June 24, 2019 By Christian Murray
A drug and alcohol rehabilitation center is planned to open on Roosevelt Avenue near the 52nd Street subway station this fall.
Representatives from Argus Community, a non-profit organization that treats people with substance abuse problems, told Community Board 2’s Land Use committee Thursday that it plans to move into a 7,800 square foot space at 52-22 Roosevelt Ave.
The building is under construction and Argus aims to move in by October. The non-profit did not say what floors of the 5-story, mixed-use building it would occupy but did say it was close to signing a lease.
The organization plans to use the site to treat up to 45 adults with drug and alcohol problems via an inhouse treatment program. The inhouse patients would be at the facility 24/7 for a 21-day detox period.
Argus also plans to open an outpatient clinic on the site that would operate from 8:30 a.m. to 7 p.m. Monday through Saturday.
The plan was not viewed favorably by some members of the Land Use Committee who said that it was not a good place for the facility.
“You should anticipate an enormous amount of community pushback,” said Patrick O’Brien, a member of the Land Use Committee, to the Argus representatives.” The neighborhood is going to go bananas over this.”
He said the facility would be just one block away from the Quality Inn homeless shelter on Queens Boulevard, which many residents are already unhappy about.
Additionally, it would be located in a poorly-lit section of Roosevelt Avenue that is not that far from two schools—P.S. 11 and the Razi School—as well as the Woodside Library. He said that there have been problem bars and crime in that section of Roosevelt Avenue too.
“It’s the perfect storm,” O’Brien said.
O’Brien recognized a need for the facility but said it wasn’t fair to the residents who live in close proximity to the proposed location. He asked the Argus representatives if they looked at other sites in the district.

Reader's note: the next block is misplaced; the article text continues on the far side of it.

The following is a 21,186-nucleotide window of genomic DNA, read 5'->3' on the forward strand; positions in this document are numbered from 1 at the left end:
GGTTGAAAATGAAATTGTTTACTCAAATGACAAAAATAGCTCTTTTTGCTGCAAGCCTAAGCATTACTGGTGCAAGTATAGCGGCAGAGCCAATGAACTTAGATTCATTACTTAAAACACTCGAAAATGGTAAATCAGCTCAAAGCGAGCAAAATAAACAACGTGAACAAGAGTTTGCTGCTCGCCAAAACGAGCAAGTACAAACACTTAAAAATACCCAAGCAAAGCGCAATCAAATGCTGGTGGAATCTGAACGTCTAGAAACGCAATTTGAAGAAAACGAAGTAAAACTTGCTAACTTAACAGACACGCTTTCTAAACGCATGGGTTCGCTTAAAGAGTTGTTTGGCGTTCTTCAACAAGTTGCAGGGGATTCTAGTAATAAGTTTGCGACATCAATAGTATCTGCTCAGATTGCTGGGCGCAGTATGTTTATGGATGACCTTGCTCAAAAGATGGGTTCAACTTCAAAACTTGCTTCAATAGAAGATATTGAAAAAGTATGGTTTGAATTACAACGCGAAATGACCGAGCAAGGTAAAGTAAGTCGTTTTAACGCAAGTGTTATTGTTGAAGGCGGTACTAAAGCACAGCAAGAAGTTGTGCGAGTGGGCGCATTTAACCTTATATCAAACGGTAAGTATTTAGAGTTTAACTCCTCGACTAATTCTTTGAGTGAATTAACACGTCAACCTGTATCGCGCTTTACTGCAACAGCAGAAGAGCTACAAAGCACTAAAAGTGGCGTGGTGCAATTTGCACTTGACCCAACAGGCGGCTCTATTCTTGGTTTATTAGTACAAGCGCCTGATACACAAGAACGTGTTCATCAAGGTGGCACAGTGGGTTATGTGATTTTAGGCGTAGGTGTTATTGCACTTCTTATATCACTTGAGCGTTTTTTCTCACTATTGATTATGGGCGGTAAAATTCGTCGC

An Argus representative said yes, but was unable at the time of the meeting to say where.
Argus officials said the facility would have security. They said that the patients undergoing the 21-day detox program would be inside the facility the entire time and they would not leave unless they are escorted. Furthermore, when the patients complete the program, they are discharged to family members or go into other programs to ensure a smooth transition back to the community.
Argus does not need to get a special permit or require a rezoning for its plans to move forward. However, it does need the New York State OASAS (Office of Alcoholism and Substance Abuse Services) to sign off on the proposal. Argus has been working with OASAS on the location.
Questions were raised by the board about the outpatient component of the program and whether it would result in patients loitering at nearby parks or in the streets.
Argus insists that it has security personnel to minimize problems and that it would conduct regular sweeps of the area. However, board members noted that Argus doesn’t have any authority outside the facility.
But not all members opposed the plan. Some argued that there is a need for programs like Argus’ and that Community Board 2 should not adopt a NIMBY approach to it. Some argued that no matter where it would go there would be pushback. They were reluctant to reject it.
The committee, by a 5-3 vote, ultimately decided to write a letter in opposition to the plan arguing that the board needed more information about the plan. The letter is being addressed to OASAS and elected officials.